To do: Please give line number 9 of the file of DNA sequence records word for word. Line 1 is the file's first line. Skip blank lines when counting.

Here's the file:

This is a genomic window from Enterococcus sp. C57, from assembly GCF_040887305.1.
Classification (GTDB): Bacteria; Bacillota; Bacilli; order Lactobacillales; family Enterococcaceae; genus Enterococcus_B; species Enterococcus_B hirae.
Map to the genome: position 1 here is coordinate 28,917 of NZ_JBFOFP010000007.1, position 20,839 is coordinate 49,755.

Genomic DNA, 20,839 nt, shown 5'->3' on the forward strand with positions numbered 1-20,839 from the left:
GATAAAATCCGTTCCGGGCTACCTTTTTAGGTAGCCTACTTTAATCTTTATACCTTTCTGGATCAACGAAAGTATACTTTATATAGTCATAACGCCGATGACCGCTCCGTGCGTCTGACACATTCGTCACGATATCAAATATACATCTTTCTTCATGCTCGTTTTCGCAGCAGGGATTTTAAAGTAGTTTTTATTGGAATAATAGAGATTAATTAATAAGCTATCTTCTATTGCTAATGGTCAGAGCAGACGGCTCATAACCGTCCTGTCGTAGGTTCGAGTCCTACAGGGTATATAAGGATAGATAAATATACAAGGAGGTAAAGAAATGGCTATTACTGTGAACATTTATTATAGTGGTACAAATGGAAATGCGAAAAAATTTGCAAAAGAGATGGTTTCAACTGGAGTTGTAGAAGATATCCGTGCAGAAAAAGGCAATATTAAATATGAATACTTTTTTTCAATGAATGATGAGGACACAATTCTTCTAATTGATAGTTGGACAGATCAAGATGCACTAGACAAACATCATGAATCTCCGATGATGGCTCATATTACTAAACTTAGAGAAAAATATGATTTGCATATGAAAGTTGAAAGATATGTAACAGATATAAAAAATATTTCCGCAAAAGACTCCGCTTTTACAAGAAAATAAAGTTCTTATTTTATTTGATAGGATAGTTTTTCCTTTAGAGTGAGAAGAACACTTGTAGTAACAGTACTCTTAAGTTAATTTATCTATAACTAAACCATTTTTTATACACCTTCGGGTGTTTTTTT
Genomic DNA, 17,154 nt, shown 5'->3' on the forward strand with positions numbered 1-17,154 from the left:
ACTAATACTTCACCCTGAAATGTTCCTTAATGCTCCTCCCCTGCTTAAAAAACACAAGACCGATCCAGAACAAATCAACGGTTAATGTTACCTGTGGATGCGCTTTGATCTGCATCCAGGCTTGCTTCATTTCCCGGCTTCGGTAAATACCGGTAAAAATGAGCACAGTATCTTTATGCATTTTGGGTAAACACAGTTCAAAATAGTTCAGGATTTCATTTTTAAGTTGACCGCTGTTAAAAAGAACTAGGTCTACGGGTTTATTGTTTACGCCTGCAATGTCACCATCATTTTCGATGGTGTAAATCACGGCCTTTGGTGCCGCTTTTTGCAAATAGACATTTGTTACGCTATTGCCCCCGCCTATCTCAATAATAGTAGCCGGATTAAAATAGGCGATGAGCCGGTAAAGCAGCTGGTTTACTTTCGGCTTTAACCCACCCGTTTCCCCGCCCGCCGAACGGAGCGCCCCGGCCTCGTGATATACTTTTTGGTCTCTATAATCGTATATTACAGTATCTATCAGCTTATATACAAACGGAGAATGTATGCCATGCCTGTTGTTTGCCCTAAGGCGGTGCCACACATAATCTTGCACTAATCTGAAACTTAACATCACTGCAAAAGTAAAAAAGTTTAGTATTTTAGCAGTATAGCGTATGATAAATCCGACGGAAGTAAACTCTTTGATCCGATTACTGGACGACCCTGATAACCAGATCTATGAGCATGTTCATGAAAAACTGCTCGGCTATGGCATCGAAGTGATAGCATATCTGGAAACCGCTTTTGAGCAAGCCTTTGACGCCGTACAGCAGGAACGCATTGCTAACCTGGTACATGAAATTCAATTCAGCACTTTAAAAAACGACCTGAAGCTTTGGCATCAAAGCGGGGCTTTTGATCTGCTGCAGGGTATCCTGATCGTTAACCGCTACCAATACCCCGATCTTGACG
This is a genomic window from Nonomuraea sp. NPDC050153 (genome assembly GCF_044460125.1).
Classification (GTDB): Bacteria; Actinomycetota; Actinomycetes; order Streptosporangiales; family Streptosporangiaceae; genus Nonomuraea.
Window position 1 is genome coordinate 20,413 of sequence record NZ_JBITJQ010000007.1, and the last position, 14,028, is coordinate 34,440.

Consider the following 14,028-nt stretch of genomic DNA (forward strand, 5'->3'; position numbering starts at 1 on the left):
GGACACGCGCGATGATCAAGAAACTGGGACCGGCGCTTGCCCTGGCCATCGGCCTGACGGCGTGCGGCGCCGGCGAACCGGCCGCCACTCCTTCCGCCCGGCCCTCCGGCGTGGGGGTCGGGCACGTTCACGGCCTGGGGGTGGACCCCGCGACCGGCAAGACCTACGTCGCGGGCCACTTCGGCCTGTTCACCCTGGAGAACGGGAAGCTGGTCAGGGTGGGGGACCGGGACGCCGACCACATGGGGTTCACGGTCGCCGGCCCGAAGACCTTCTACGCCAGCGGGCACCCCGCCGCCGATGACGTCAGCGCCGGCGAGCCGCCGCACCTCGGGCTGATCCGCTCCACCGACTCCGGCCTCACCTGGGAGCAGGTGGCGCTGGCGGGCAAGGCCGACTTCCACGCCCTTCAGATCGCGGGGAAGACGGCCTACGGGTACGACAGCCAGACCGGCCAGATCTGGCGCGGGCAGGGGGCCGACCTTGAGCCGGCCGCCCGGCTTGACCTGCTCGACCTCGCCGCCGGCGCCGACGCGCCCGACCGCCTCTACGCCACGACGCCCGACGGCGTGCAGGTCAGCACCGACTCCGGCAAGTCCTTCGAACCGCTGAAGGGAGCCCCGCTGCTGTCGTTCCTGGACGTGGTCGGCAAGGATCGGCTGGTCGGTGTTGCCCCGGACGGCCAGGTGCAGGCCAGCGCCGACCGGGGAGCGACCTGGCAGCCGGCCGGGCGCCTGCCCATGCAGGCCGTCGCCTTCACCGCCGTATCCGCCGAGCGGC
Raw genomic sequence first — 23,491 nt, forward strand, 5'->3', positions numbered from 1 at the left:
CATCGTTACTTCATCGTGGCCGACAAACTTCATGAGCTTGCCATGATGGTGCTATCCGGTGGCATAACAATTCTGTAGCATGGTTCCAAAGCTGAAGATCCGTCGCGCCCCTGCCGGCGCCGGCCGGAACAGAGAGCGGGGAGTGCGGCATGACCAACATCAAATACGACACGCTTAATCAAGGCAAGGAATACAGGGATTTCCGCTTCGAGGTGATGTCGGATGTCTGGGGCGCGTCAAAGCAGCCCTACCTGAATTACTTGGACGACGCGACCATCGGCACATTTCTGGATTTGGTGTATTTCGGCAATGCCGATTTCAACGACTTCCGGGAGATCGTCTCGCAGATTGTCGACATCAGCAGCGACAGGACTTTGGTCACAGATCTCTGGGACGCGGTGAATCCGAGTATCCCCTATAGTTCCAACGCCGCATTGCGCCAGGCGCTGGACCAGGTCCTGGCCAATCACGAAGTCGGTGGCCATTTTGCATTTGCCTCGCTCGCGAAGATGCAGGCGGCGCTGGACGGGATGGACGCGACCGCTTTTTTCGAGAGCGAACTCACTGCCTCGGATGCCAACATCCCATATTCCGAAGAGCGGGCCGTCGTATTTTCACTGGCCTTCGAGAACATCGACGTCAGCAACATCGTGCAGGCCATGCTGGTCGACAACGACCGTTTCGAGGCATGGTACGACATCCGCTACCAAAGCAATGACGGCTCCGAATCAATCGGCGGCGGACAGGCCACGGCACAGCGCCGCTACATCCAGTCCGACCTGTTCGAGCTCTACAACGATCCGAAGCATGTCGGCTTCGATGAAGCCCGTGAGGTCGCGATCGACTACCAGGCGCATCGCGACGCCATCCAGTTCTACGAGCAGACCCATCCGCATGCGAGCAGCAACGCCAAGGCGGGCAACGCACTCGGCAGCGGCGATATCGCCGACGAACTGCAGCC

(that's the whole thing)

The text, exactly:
Classification (GTDB): Bacteria; Actinomycetota; Actinomycetes; order Streptosporangiales; family Streptosporangiaceae; genus Nonomuraea.